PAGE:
Suspense through discomposure

by Mar Sydymanov

The Chaser — Chugyeokja (추격자), 2008

The following text is written by a cinema lover who focuses on single aspects of the film in the title. This is not a conventional movie review. Links to recommended reviews can be found here and here. The text was also published on

Na Hong-jin’s 추격자 (Eng.: The Chaser) is a well-told, and above all, a well-timed film. The excellent editing becomes apparent in the rhythmic pattern of the film: slow-paced sequences alternate with rapid chase scenes, while the real tragedy of time running-out enfolds in the background. By doing so, it pays homage to movies like 16 Blocks (2006) and The Silence of the Lambs (1991), the latter especially narrative-wise. However, The Chaser doesn’t feel like a rip-off. On the contrary, it manages to create something that other films are rarely capable of doing: it creates further suspense by wearing down the viewer’s patience with certain figures in the film. This is what films like Psycho (1960), Se7en (1995) or The Bone Collector (1999) have accomplished long before. You are frustrated by the incompetence of the system, the police, of certain individuals and foremost by the protagonist. They are all as helpless as the victims. Each mistake prolongs the inevitable ending.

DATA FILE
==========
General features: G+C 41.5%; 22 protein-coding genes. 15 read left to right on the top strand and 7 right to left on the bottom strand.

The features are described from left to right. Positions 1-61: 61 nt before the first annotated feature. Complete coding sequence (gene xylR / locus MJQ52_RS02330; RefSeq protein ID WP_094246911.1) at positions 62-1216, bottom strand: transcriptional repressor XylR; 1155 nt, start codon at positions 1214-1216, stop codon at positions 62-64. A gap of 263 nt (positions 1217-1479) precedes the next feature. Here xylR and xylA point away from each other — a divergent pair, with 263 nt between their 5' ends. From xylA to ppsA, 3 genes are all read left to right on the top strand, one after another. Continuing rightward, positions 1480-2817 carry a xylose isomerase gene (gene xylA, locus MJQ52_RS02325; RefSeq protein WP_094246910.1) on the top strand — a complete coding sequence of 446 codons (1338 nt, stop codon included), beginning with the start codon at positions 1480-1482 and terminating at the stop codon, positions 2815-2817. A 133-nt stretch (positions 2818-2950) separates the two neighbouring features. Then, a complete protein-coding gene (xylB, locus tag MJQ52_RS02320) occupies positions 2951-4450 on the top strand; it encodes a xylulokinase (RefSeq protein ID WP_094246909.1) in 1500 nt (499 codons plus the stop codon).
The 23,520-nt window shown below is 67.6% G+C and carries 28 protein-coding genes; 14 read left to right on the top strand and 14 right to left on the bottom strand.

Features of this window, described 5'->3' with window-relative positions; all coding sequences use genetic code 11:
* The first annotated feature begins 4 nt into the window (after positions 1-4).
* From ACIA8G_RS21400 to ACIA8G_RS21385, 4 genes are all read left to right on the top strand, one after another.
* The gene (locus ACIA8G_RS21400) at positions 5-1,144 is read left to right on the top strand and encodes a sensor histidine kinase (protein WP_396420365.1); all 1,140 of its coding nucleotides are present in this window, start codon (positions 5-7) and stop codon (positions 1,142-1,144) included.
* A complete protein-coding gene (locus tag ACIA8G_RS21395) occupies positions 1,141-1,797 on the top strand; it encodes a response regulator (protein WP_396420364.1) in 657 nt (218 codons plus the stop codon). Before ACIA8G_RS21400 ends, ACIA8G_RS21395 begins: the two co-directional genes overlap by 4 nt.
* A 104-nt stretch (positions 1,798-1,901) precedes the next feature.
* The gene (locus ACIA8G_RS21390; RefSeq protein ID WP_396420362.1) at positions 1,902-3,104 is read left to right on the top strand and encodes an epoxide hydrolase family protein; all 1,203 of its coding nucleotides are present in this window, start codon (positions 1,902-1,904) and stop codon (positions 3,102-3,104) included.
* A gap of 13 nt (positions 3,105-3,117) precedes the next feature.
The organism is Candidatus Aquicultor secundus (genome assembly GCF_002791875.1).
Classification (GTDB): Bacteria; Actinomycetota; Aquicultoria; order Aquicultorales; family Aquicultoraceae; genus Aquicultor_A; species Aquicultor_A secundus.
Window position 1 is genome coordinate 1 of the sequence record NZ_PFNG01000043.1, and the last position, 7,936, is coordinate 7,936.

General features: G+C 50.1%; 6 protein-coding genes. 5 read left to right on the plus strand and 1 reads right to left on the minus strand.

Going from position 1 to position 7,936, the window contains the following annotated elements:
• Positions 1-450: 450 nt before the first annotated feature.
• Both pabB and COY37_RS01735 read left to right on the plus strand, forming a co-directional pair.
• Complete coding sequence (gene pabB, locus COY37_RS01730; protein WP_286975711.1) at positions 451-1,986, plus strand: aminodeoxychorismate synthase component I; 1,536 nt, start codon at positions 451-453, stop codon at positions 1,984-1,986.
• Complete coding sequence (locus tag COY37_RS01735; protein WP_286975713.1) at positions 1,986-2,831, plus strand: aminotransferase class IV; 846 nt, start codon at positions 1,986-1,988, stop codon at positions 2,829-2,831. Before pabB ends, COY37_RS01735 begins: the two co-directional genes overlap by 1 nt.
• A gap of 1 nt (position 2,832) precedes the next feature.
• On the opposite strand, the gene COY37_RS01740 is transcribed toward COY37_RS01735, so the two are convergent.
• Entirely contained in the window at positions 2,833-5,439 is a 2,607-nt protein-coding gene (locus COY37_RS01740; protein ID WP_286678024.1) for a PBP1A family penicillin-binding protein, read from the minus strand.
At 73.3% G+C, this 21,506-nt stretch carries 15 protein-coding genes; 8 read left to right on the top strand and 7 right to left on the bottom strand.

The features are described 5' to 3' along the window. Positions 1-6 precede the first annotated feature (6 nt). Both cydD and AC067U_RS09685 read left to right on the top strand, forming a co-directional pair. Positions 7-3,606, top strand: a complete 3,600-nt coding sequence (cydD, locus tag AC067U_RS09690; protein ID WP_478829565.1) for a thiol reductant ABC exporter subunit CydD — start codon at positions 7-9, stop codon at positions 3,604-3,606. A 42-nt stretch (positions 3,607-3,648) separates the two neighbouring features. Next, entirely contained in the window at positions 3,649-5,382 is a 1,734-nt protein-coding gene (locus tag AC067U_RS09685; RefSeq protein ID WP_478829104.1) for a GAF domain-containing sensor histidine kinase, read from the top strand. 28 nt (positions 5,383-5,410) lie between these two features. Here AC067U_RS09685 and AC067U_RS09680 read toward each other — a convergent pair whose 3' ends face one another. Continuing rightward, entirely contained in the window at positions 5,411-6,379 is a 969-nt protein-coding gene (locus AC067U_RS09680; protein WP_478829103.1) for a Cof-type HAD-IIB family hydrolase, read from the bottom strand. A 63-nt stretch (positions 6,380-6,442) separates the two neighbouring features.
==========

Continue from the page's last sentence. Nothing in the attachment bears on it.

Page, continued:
This is the beauty and effect of excellent storytelling in the tradition of analytical drama: the viewer knows more than the protagonist at every stage of the tragedy but cannot intervene. At the point of having a chance to change the outcome, the protagonist fails as he is no more of a hero than the viewer. Suspense through discomposure, it frustrates and it works.